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By Paul Williams

Also termed a “boxer,” “flat-four” for four-cylinder engines, and “flat-six” for six-cylinder versions, the horizontally-opposed engine arranges its cylinders horizontally, so they push into a centrally located crankshaft. This is in contrast to the much more common “inline” engine (four, five or six cylinders, which is referred to as an I4, I5 or I6), where the cylinders are arranged vertically in a line, and the crankshaft is below them. Or the “V” engine (six or eight cylinders, arranged in two banks at an angle symbolized by the “V” (as in V6, V8, V10 or V12).

Probably the most well-known vehicle that used a horizontally opposed engine is the original Volkswagen Beetle/Bug. Another classic vehicle that used this type of engine was the Chevrolet Corvair.

Only two manufacturers currently use horizontally opposed engines: Subaru and Porsche. Subaru uses four and six-cylinder versions; Porsche uses a six-cylinder version in its Boxster, Cayman and Carrera models, but V6 and V8 engines in other models.

The benefits of a horizontally opposed engine are that it can be mounted lower in the car, lowering the vehicle’s centre of gravity and potentially improving handling. Also, “flat” engines are reputed to be better balanced, producing less vibration, and are compact in size.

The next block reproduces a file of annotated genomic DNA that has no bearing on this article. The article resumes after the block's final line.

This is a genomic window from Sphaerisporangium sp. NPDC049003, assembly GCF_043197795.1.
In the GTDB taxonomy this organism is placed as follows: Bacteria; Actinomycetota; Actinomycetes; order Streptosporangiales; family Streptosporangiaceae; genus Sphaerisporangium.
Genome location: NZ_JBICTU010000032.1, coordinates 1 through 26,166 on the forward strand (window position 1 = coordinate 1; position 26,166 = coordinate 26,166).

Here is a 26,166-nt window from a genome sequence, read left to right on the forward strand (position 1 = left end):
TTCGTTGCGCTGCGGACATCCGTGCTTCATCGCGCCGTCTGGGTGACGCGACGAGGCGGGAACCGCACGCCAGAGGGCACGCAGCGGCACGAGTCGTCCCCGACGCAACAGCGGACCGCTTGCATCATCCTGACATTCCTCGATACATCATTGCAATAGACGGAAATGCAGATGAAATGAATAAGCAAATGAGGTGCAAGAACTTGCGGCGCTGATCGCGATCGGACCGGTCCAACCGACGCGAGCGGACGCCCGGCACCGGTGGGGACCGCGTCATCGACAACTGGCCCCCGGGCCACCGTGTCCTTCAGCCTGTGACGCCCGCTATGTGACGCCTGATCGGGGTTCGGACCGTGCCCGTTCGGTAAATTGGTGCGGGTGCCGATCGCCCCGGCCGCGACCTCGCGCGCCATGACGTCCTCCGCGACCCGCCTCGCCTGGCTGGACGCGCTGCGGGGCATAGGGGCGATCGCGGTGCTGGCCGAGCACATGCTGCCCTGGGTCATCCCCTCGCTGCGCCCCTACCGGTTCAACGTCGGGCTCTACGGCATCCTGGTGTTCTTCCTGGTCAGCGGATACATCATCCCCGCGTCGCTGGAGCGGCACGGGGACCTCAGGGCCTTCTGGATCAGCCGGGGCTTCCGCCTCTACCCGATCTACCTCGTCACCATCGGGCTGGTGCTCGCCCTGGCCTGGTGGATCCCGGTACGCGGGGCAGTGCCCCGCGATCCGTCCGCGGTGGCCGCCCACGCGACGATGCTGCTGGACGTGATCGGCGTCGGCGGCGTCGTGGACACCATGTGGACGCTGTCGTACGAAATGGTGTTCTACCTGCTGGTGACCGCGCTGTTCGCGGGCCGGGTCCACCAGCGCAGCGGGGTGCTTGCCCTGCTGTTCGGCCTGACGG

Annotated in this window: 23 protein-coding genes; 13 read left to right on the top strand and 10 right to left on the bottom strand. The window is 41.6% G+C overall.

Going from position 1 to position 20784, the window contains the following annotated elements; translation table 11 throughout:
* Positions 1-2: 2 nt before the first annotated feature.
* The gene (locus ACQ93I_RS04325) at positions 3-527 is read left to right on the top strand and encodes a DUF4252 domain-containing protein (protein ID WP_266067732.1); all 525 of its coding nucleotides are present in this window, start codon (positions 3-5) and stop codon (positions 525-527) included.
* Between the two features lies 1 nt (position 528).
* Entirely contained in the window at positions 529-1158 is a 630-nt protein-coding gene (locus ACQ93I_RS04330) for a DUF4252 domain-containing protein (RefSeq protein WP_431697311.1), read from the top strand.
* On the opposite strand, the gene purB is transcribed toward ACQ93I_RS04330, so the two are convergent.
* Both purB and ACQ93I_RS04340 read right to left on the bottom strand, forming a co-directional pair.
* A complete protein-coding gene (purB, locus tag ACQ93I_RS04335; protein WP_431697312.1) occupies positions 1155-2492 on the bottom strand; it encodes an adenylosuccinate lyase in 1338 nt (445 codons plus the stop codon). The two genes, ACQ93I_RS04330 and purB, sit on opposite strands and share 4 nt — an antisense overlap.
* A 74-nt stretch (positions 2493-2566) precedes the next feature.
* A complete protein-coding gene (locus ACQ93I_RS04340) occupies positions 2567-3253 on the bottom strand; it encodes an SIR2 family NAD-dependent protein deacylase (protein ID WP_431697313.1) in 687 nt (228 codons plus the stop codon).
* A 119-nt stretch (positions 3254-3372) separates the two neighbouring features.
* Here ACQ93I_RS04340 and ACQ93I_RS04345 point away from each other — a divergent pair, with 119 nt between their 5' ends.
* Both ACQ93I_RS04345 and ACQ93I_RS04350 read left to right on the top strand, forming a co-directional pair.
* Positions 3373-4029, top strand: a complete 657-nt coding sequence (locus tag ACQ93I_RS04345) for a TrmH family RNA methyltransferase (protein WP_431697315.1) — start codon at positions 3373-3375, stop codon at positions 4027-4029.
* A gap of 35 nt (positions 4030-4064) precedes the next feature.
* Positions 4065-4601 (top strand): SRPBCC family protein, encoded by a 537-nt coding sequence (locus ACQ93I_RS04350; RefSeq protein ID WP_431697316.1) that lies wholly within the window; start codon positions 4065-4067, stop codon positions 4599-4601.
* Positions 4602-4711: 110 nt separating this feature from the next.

However, “flat” engines tend to be noisier when idling and accelerating, and have a reputation for consuming more fuel than inline and “V” engines, although both Subaru and Porsche have taken steps to deal with the latter issue by using technologies such as CVT transmissions (Subaru) and direct fuel injection and twin-clutch transmissions (Porsche).

Subaru suggests that another benefit of the horizontally opposed engine is safety-related, in that because of its compact size, a larger “crush zone” can be created, and the engine can more easily slide below the vehicle’s front seat occupants in the event of a collision

Likely the most convincing reason for Subaru and Porsche to continue using “flat” engines is because of heritage and brand identity. Indeed, Porsche has on several occasions tried to move on from the H6 engine, but customers object too strenuously. For Subaru, along with standard all-wheel drive, the flat engine pretty much defines the brand.

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